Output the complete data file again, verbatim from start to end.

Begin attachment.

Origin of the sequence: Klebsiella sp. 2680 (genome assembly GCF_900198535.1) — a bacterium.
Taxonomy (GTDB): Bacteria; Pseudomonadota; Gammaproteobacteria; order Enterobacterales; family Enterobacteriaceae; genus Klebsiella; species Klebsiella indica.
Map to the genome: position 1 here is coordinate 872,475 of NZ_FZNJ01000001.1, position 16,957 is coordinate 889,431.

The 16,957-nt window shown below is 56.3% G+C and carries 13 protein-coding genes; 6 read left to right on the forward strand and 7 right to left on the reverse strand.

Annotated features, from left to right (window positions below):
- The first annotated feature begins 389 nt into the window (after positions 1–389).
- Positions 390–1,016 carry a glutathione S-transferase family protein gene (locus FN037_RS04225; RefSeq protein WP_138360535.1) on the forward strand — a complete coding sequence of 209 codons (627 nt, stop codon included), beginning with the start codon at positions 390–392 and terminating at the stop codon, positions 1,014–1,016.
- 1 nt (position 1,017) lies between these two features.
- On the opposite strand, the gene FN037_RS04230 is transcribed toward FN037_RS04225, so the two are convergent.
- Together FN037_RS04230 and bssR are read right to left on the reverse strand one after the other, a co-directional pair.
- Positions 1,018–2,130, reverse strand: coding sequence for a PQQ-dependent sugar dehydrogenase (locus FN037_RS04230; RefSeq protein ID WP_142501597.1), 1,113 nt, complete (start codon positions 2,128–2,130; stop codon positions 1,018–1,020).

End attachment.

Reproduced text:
Origin of the sequence: Klebsiella sp. 2680 (genome assembly GCF_900198535.1) — a bacterium.
Taxonomy (GTDB): Bacteria; Pseudomonadota; Gammaproteobacteria; order Enterobacterales; family Enterobacteriaceae; genus Klebsiella; species Klebsiella indica.
Map to the genome: position 1 here is coordinate 872,475 of NZ_FZNJ01000001.1, position 16,957 is coordinate 889,431.

The 16,957-nt window shown below is 56.3% G+C and carries 13 protein-coding genes; 6 read left to right on the forward strand and 7 right to left on the reverse strand.

Annotated features, from left to right (window positions below):
- The first annotated feature begins 389 nt into the window (after positions 1–389).
- Positions 390–1,016 carry a glutathione S-transferase family protein gene (locus FN037_RS04225; RefSeq protein WP_138360535.1) on the forward strand — a complete coding sequence of 209 codons (627 nt, stop codon included), beginning with the start codon at positions 390–392 and terminating at the stop codon, positions 1,014–1,016.
- 1 nt (position 1,017) lies between these two features.
- On the opposite strand, the gene FN037_RS04230 is transcribed toward FN037_RS04225, so the two are convergent.
- Together FN037_RS04230 and bssR are read right to left on the reverse strand one after the other, a co-directional pair.
- Positions 1,018–2,130, reverse strand: coding sequence for a PQQ-dependent sugar dehydrogenase (locus FN037_RS04230; RefSeq protein ID WP_142501597.1), 1,113 nt, complete (start codon positions 2,128–2,130; stop codon positions 1,018–1,020).